European honey bees (Apis mellifera) are now also referred to as domestic honey bees. This is because of their large presence in the United States. Honey bees are not commonly known as aggressive because of the variance in aggression among different colonies. While honey bees always respond to disturbances or threats, they are often few in number. In larger colonies, honey bees have swarms of defenses that accurately showcase the honey bees’ high level of aggression. They measure around an inch and a half (four centimeters) in length and vary in color. The insects also have five eyes on the tops of their heads.
European Wool Carder Bee
The European wool carder bee (Anthidium manicatum) is one of the most widely distributed species of bees. It can be found on almost every continent, excluding Antarctica. The bees are known as relatively solitary when it comes to building and defending their nests, as each individual female bee is responsible for building her own home and laying eggs. However, male wool carder bees are known for their highly aggressive behavior when defending flower sites for females.
The male bees are so aggressive because they defend the sites in hopes of mating with a female, often fighting off other wood carder bees for a chance to reproduce. These bees are usually over half an inch long (one and a half centimeters), and are often mistaken for yellow jackets. They have bright yellow markings on their hairy bodies, and male wool carder bees have five spines on their abdomen in order to ward off predators. Female wool carder bees are typically larger with white hairs on the underside of their abdomen used for collecting pollen.
Known as the “stingless bee,” the Trigona spinipes can most commonly be found in Brazil and other regions of South and Central America. While they cannot sting and their bite is relatively harmless, these bees are still known to be aggressive. When threatened, the stingless bees attack in massive swarms, buzzing loudly in order to disorient the predator. Their main method of defense is targeting and penetrating open orifices on the attacker’s body and nesting in its hair or fur.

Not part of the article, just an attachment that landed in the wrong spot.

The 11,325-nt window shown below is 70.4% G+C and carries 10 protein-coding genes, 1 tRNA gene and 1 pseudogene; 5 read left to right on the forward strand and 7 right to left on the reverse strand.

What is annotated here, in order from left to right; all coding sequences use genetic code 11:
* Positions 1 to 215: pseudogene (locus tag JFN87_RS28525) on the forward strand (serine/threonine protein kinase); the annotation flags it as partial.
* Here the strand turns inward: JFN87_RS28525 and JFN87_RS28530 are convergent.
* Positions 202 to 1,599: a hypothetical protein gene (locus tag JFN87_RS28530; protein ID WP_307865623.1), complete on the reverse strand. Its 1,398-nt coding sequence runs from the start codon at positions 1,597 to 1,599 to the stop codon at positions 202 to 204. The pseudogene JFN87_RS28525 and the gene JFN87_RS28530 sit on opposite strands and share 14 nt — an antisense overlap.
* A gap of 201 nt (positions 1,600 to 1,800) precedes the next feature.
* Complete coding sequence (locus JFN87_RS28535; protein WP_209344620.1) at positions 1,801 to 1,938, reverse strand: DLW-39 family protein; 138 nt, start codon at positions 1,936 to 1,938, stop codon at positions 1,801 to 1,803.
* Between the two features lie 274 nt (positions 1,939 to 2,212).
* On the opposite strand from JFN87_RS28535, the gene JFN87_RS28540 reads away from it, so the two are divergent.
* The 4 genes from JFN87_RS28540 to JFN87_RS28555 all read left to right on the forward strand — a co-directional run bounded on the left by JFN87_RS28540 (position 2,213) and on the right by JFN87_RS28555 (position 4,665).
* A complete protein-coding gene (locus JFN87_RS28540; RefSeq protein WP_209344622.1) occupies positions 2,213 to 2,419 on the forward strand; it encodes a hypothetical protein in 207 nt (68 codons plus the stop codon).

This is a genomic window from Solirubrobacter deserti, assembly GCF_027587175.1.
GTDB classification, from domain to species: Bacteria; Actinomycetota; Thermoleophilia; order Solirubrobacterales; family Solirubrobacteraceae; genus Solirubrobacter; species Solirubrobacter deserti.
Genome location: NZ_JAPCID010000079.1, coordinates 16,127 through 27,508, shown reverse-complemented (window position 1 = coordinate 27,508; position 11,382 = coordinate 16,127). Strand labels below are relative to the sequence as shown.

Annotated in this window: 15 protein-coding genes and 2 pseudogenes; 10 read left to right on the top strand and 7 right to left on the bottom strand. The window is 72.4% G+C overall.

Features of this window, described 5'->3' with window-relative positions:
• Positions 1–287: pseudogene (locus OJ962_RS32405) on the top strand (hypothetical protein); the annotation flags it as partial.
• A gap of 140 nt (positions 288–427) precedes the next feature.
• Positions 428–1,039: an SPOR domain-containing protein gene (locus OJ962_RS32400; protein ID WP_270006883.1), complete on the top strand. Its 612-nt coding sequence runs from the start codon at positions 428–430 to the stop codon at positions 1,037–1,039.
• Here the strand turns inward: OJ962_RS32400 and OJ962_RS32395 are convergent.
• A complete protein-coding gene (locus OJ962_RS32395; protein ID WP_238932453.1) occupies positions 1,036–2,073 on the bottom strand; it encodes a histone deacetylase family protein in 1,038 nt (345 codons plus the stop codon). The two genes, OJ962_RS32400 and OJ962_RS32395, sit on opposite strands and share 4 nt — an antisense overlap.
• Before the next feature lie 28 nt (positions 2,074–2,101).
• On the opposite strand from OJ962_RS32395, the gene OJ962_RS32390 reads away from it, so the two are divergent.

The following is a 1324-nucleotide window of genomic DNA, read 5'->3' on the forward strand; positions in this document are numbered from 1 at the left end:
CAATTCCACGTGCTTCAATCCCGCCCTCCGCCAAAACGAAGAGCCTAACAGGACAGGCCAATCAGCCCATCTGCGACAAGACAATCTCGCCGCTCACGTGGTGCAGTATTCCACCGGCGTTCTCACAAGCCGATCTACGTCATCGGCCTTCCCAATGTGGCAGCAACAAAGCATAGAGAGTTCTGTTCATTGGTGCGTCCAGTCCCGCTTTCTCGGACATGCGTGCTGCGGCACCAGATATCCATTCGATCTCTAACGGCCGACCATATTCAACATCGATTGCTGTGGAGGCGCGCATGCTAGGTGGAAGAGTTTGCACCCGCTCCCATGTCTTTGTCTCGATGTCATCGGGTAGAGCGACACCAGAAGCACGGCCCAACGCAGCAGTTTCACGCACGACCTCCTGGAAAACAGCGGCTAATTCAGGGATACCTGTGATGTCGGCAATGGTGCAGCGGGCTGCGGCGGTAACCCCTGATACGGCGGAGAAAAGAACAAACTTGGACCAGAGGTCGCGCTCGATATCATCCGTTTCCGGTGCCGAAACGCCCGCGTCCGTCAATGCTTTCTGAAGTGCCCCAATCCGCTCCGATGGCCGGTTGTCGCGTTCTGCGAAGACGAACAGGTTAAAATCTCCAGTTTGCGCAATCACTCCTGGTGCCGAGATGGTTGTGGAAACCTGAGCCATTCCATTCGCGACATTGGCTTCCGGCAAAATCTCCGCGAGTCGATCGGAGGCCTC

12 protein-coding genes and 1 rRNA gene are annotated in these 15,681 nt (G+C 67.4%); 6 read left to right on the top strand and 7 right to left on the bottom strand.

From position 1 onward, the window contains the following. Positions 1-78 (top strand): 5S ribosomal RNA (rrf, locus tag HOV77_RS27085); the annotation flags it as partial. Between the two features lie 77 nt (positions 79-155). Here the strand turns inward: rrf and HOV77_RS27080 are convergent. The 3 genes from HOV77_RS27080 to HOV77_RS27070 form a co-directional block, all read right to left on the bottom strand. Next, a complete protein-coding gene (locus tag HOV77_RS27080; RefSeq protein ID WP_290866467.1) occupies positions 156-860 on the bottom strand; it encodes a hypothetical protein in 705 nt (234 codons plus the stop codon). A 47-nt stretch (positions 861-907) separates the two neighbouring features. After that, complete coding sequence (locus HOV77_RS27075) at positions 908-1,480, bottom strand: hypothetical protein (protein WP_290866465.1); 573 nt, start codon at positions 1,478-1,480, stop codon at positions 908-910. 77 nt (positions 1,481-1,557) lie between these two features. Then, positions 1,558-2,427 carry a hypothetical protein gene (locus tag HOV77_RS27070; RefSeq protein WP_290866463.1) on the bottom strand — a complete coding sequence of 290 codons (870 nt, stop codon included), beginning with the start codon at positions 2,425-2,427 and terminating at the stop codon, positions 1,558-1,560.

Similar to the Africanized honey bee, the Trigona spinipes can sense the chemical trails of other bees and species in order to attack them for resources or territorial issues. These bees are amber-brown in color and covered from one end to another in fuzzy hairs. They measure about a fifth of an inch (half a centimeter) in length and have several sharp teeth rather than stingers.
While some species of bees are known to be highly aggressive, concern is growing for the insects due to a different issue. Recently, the bee population has drastically decreased throughout the United States. Possible causes of this endangerment include pesticides, deforestation, climate change, and harmful agricultural practices. This is concerning because bees are major contributors to a thriving environment through their effective pollination and honey production. Many initiatives have been started to protect the bees because while they can be aggressive, they help form the backbone of an ecosystem.
The photo featured at the top of this post is © Daniel Prudek/Shutterstock.com
Thank you for reading! Have some feedback for us? Contact the AZ Animals editorial team.